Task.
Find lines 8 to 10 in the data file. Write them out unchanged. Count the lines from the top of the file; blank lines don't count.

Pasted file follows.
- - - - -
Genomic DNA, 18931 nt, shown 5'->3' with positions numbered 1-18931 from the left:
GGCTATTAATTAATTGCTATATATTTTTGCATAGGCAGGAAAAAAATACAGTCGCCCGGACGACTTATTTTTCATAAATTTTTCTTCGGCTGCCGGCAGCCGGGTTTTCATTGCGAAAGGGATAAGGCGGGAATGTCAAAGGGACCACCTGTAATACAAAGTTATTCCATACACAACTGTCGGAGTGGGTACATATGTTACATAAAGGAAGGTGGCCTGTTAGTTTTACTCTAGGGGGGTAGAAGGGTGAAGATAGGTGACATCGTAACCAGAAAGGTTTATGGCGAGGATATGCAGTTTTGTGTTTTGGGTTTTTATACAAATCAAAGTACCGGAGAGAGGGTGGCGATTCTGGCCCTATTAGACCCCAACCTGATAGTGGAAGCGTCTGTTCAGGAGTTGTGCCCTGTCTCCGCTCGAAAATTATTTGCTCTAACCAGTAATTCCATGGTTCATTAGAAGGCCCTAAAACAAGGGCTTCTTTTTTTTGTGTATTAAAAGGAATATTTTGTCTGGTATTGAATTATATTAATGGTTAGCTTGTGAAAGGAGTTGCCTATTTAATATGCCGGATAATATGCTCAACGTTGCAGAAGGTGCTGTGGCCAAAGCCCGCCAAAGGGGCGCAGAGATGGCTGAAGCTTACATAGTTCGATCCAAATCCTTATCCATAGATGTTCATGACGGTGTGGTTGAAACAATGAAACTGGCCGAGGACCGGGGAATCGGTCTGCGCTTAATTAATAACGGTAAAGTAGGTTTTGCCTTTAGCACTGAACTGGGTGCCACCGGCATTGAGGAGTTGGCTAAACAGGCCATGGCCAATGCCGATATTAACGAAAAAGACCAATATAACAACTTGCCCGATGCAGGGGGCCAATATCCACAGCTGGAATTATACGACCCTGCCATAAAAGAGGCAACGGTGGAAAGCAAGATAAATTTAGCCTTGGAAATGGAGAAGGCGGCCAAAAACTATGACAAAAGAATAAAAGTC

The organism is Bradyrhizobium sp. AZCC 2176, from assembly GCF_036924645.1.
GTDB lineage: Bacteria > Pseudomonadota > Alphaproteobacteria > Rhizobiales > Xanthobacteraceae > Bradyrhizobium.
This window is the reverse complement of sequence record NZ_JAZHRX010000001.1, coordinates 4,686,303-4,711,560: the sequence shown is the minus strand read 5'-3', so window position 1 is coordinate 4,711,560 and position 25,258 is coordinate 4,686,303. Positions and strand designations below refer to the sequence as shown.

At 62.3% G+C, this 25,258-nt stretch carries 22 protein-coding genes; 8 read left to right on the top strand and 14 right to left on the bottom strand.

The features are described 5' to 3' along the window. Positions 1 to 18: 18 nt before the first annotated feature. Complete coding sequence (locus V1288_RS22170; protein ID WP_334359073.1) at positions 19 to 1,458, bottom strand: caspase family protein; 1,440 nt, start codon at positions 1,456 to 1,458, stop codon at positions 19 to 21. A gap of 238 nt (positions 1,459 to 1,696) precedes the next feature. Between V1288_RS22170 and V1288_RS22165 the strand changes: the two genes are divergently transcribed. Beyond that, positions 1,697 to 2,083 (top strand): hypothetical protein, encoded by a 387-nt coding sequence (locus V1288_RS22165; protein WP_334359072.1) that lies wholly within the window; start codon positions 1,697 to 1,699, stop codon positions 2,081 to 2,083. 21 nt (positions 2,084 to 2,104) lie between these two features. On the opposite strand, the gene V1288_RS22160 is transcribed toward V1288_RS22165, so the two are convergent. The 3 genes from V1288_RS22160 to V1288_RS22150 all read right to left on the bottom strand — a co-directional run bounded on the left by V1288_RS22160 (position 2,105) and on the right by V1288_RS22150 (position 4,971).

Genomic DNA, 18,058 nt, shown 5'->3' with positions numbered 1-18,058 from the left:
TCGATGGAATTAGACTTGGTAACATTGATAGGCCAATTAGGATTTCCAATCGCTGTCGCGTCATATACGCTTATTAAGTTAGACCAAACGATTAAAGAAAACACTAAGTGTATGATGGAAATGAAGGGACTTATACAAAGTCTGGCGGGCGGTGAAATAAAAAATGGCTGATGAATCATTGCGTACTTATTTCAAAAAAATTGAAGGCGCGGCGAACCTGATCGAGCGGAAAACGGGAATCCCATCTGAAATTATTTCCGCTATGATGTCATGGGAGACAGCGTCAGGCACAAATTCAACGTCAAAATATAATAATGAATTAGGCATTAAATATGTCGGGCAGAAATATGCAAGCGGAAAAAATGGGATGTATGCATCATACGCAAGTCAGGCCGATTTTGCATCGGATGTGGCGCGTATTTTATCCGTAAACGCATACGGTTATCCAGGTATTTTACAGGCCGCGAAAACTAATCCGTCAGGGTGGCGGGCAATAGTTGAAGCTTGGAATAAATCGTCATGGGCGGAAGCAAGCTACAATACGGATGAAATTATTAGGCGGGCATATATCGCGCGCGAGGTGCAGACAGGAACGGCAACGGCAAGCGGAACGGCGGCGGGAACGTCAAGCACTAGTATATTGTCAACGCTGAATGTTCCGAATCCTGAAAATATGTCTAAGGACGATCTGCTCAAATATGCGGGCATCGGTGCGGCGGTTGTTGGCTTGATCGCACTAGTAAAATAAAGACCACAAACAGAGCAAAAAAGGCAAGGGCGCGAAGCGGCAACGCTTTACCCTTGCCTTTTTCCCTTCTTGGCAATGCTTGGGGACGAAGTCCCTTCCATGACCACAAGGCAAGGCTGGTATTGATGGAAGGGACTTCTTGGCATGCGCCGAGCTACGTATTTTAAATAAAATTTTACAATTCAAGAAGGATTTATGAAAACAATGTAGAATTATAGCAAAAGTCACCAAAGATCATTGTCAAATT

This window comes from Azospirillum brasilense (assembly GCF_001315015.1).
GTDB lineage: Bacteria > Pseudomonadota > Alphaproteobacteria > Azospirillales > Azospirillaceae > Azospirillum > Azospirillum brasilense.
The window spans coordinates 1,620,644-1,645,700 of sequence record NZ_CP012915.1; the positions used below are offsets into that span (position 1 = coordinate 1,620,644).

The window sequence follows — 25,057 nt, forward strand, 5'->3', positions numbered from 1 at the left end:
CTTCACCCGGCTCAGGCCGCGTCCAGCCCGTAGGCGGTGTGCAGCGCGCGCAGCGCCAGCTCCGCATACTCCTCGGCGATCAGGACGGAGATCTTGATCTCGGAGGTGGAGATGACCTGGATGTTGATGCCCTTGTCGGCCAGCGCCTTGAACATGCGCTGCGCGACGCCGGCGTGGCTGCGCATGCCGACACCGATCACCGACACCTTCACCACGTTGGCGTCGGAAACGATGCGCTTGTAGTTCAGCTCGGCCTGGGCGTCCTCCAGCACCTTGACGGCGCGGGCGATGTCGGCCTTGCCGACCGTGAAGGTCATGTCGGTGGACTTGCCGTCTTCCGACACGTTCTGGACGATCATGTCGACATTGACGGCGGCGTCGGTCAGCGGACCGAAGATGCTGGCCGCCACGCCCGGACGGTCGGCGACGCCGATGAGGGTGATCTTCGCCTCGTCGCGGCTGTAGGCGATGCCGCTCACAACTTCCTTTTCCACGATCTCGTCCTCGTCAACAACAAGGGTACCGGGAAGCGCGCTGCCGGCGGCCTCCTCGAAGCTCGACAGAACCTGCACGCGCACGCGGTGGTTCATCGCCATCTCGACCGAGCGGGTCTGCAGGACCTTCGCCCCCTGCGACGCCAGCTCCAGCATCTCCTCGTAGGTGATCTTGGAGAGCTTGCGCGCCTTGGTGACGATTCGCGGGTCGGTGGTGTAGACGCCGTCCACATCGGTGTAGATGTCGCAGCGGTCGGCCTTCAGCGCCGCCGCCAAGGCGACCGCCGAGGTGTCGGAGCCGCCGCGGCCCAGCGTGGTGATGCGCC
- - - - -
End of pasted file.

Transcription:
Genomic DNA, 18,058 nt, shown 5'->3' with positions numbered 1-18,058 from the left:
TCGATGGAATTAGACTTGGTAACATTGATAGGCCAATTAGGATTTCCAATCGCTGTCGCGTCATATACGCTTATTAAGTTAGACCAAACGATTAAAGAAAACACTAAGTGTATGATGGAAATGAAGGGACTTATACAAAGTCTGGCGGGCGGTGAAATAAAAAATGGCTGATGAATCATTGCGTACTTATTTCAAAAAAATTGAAGGCGCGGCGAACCTGATCGAGCGGAAAACGGGAATCCCATCTGAAATTATTTCCGCTATGATGTCATGGGAGACAGCGTCAGGCACAAATTCAACGTCAAAATATAATAATGAATTAGGCATTAAATATGTCGGGCAGAAATATGCAAGCGGAAAAAATGGGATGTATGCATCATACGCAAGTCAGGCCGATTTTGCATCGGATGTGGCGCGTATTTTATCCGTAAACGCATACGGTTATCCAGGTATTTTACAGGCCGCGAAAACTAATCCGTCAGGGTGGCGGGCAATAGTTGAAGCTTGGAATAAATCGTCATGGGCGGAAGCAAGCTACAATACGGATGAAATTATTAGGCGGGCATATATCGCGCGCGAGGTGCAGACAGGAACGGCAACGGCAAGCGGAACGGCGGCGGGAACGTCAAGCACTAGTATATTGTCAACGCTGAATGTTCCGAATCCTGAAAATATGTCTAAGGACGATCTGCTCAAATATGCGGGCATCGGTGCGGCGGTTGTTGGCTTGATCGCACTAGTAAAATAAAGACCACAAACAGAGCAAAAAAGGCAAGGGCGCGAAGCGGCAACGCTTTACCCTTGCCTTTTTCCCTTCTTGGCAATGCTTGGGGACGAAGTCCCTTCCATGACCACAAGGCAAGGCTGGTATTGATGGAAGGGACTTCTTGGCATGCGCCGAGCTACGTATTTTAAATAAAATTTTACAATTCAAGAAGGATTTATGAAAACAATGTAGAATTATAGCAAAAGTCACCAAAGATCATTGTCAAATT

This window comes from Azospirillum brasilense (assembly GCF_001315015.1).